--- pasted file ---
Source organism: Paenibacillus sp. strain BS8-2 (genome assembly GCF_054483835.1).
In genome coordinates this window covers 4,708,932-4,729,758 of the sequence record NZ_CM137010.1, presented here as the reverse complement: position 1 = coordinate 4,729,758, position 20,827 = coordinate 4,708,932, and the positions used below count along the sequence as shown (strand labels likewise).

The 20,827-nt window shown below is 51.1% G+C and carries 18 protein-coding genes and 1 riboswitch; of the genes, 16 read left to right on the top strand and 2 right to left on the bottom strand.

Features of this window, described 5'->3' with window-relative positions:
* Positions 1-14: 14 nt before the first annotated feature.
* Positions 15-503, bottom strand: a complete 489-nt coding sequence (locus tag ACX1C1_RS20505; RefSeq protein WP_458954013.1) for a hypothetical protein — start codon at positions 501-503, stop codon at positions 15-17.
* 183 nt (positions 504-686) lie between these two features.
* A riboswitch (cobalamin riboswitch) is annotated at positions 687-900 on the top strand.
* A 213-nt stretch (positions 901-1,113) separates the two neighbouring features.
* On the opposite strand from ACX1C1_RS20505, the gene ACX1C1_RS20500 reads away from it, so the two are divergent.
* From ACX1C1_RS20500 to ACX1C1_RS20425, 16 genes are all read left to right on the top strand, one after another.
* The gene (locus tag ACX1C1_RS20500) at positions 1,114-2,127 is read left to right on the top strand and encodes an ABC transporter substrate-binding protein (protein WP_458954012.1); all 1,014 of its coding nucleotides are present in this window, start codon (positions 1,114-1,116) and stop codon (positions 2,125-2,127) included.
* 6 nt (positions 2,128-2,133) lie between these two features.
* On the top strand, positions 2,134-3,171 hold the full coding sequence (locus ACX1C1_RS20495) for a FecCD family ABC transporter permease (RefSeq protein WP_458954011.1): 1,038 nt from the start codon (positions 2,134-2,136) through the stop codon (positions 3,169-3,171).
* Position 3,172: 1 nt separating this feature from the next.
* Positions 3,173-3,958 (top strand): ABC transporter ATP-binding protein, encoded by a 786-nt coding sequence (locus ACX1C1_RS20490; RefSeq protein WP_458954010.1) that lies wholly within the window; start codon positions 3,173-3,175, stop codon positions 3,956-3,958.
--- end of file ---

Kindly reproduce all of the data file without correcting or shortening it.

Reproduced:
Source organism: Paenibacillus sp. strain BS8-2 (genome assembly GCF_054483835.1).
In genome coordinates this window covers 4,708,932-4,729,758 of the sequence record NZ_CM137010.1, presented here as the reverse complement: position 1 = coordinate 4,729,758, position 20,827 = coordinate 4,708,932, and the positions used below count along the sequence as shown (strand labels likewise).

The 20,827-nt window shown below is 51.1% G+C and carries 18 protein-coding genes and 1 riboswitch; of the genes, 16 read left to right on the top strand and 2 right to left on the bottom strand.

Features of this window, described 5'->3' with window-relative positions:
* Positions 1-14: 14 nt before the first annotated feature.
* Positions 15-503, bottom strand: a complete 489-nt coding sequence (locus tag ACX1C1_RS20505; RefSeq protein WP_458954013.1) for a hypothetical protein — start codon at positions 501-503, stop codon at positions 15-17.
* 183 nt (positions 504-686) lie between these two features.
* A riboswitch (cobalamin riboswitch) is annotated at positions 687-900 on the top strand.
* A 213-nt stretch (positions 901-1,113) separates the two neighbouring features.
* On the opposite strand from ACX1C1_RS20505, the gene ACX1C1_RS20500 reads away from it, so the two are divergent.
* From ACX1C1_RS20500 to ACX1C1_RS20425, 16 genes are all read left to right on the top strand, one after another.
* The gene (locus tag ACX1C1_RS20500) at positions 1,114-2,127 is read left to right on the top strand and encodes an ABC transporter substrate-binding protein (protein WP_458954012.1); all 1,014 of its coding nucleotides are present in this window, start codon (positions 1,114-1,116) and stop codon (positions 2,125-2,127) included.
* 6 nt (positions 2,128-2,133) lie between these two features.
* On the top strand, positions 2,134-3,171 hold the full coding sequence (locus ACX1C1_RS20495) for a FecCD family ABC transporter permease (RefSeq protein WP_458954011.1): 1,038 nt from the start codon (positions 2,134-2,136) through the stop codon (positions 3,169-3,171).
* Position 3,172: 1 nt separating this feature from the next.
* Positions 3,173-3,958 (top strand): ABC transporter ATP-binding protein, encoded by a 786-nt coding sequence (locus ACX1C1_RS20490; RefSeq protein WP_458954010.1) that lies wholly within the window; start codon positions 3,173-3,175, stop codon positions 3,956-3,958.